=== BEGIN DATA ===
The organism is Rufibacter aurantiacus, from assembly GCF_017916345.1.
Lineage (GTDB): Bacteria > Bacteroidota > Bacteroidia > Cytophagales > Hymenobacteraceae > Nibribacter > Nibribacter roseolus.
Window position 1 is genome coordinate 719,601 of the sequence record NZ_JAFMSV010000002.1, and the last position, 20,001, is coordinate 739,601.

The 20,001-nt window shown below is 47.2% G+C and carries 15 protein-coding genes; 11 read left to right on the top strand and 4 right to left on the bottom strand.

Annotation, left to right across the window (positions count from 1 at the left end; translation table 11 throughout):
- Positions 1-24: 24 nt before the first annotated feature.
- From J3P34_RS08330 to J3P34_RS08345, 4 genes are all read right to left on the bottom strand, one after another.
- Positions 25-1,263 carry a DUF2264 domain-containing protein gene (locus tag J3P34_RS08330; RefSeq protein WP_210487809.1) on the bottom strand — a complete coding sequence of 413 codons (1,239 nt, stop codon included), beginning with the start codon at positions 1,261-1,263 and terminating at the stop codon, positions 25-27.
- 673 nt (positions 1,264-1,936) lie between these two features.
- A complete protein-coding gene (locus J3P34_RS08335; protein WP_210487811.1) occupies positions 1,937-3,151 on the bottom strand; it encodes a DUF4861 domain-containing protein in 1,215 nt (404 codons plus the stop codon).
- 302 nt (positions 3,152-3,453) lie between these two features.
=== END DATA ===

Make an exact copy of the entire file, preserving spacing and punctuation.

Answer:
The organism is Rufibacter aurantiacus, from assembly GCF_017916345.1.
Lineage (GTDB): Bacteria > Bacteroidota > Bacteroidia > Cytophagales > Hymenobacteraceae > Nibribacter > Nibribacter roseolus.
Window position 1 is genome coordinate 719,601 of the sequence record NZ_JAFMSV010000002.1, and the last position, 20,001, is coordinate 739,601.

The 20,001-nt window shown below is 47.2% G+C and carries 15 protein-coding genes; 11 read left to right on the top strand and 4 right to left on the bottom strand.

Annotation, left to right across the window (positions count from 1 at the left end; translation table 11 throughout):
- Positions 1-24: 24 nt before the first annotated feature.
- From J3P34_RS08330 to J3P34_RS08345, 4 genes are all read right to left on the bottom strand, one after another.
- Positions 25-1,263 carry a DUF2264 domain-containing protein gene (locus tag J3P34_RS08330; RefSeq protein WP_210487809.1) on the bottom strand — a complete coding sequence of 413 codons (1,239 nt, stop codon included), beginning with the start codon at positions 1,261-1,263 and terminating at the stop codon, positions 25-27.
- 673 nt (positions 1,264-1,936) lie between these two features.
- A complete protein-coding gene (locus J3P34_RS08335; protein WP_210487811.1) occupies positions 1,937-3,151 on the bottom strand; it encodes a DUF4861 domain-containing protein in 1,215 nt (404 codons plus the stop codon).
- 302 nt (positions 3,152-3,453) lie between these two features.